Some people say that improving the quality of education systems requires a systemic approach rather than any single education reform. However, if I were in charge of an education system and seeking to improve quality, my top priority would be to improve the way students are taught to read.

How can students be taught to read more effectively and earlier? I propose what is being developed and tested in some countries worldwide by some donors, governments, and Civil Society Organizations (CSOs). As Helen Abadzi explains[1], the idea is to improve comprehension by:

  1. Improving teaching effectiveness with scripted lessons, direct instruction, and supervision;
  2. Guaranteeing efficient use of instructional time (claiming specific reading time during the week in and outside of the classroom, including home);
  3. Providing relevant reading materials (with proper visuals like large letters, spacing, few and small pictures, but mostly textbooks with sufficient practice material);
  4. Changing pedagogical practice (teaching letters one by one, developing automaticity, increasing phonological awareness);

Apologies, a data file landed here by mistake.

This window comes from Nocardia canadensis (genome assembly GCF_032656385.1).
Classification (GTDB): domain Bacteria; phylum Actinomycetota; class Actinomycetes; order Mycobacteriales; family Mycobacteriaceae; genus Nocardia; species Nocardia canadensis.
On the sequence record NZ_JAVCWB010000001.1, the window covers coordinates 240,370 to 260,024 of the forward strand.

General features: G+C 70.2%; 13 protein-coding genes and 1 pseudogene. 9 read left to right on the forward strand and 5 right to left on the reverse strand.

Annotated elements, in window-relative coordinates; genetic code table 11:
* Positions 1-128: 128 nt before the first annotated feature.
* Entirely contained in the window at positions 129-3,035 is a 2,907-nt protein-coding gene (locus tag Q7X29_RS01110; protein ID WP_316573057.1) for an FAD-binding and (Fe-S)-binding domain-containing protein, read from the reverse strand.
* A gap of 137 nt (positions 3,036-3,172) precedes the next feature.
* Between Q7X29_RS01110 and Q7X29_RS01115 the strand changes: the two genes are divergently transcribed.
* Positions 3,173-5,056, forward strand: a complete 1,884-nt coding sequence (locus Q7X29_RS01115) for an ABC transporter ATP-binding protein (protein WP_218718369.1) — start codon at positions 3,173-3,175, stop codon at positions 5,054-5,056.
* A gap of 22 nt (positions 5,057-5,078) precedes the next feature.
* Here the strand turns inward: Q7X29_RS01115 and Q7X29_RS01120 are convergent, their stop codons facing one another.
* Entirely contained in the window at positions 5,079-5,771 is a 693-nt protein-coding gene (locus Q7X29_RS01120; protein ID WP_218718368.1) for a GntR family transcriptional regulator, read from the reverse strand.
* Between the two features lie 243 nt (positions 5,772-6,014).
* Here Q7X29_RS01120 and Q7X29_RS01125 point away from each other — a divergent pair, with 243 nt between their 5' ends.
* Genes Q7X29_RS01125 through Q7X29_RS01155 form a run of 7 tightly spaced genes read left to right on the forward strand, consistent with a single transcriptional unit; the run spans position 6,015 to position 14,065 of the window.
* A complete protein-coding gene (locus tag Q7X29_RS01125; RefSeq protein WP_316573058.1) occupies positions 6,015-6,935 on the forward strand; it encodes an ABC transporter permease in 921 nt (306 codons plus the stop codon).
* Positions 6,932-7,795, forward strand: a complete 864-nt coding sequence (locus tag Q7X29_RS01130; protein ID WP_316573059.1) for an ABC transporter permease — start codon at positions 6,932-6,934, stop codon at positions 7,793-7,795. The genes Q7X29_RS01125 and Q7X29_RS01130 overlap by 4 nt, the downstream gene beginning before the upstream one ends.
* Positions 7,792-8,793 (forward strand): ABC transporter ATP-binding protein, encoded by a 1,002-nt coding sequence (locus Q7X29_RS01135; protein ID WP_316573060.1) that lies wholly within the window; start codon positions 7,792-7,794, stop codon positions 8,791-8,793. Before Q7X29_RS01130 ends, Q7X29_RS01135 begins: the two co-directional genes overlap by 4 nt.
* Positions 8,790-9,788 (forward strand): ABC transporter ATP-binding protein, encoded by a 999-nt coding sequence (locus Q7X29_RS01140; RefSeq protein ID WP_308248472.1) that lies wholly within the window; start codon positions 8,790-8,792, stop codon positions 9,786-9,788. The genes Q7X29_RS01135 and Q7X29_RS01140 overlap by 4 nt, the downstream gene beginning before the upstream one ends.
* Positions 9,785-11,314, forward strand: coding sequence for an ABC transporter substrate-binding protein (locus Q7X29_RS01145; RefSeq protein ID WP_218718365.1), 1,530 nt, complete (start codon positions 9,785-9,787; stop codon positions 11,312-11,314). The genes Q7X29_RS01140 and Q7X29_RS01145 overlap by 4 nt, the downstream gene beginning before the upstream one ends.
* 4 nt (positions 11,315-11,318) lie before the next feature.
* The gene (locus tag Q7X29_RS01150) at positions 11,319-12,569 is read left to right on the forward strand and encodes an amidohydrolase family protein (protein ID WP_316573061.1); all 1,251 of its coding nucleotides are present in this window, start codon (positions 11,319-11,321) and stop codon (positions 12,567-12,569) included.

5. Developing a simple evaluation/performance/competency standard that all stakeholders can understand and measuring it to monitor progress, including providing feedback to all students (i.e., number of words read per minute, or fluency, because there is a strong correlation between speed and comprehension based on neuroscience); and
  6. Getting parents involved.

An EGRA (Early Grade Reading Assessment)[2] instrument was developed to implement this approach. It includes activities to develop literacy skills (emergent literacy, decoding, and confirmation and fluency), and tasks covering phonemic awareness, phoneme segmentation, oral vocabulary, listening comprehension, letter identification (names and sounds), syllable naming, non-word reading, familiar word reading, and oral reading fluency with comprehension.

This approach is already supported by preliminary yet solid evidence about its benefits. For example, in several countries around the world, including, for example, Yemen, Cambodia and Peru, the number of illiterate students was reduced significantly over the course of just a couple of years, in some cases by half, as in Cambodia where the percentage of students who could not read was 42% in 2010 and by 2012 had dropped to 22%, or in just in months, as in rural Peru where students in the Polaris schools improved their reading comprehension by almost 50% in less than six months.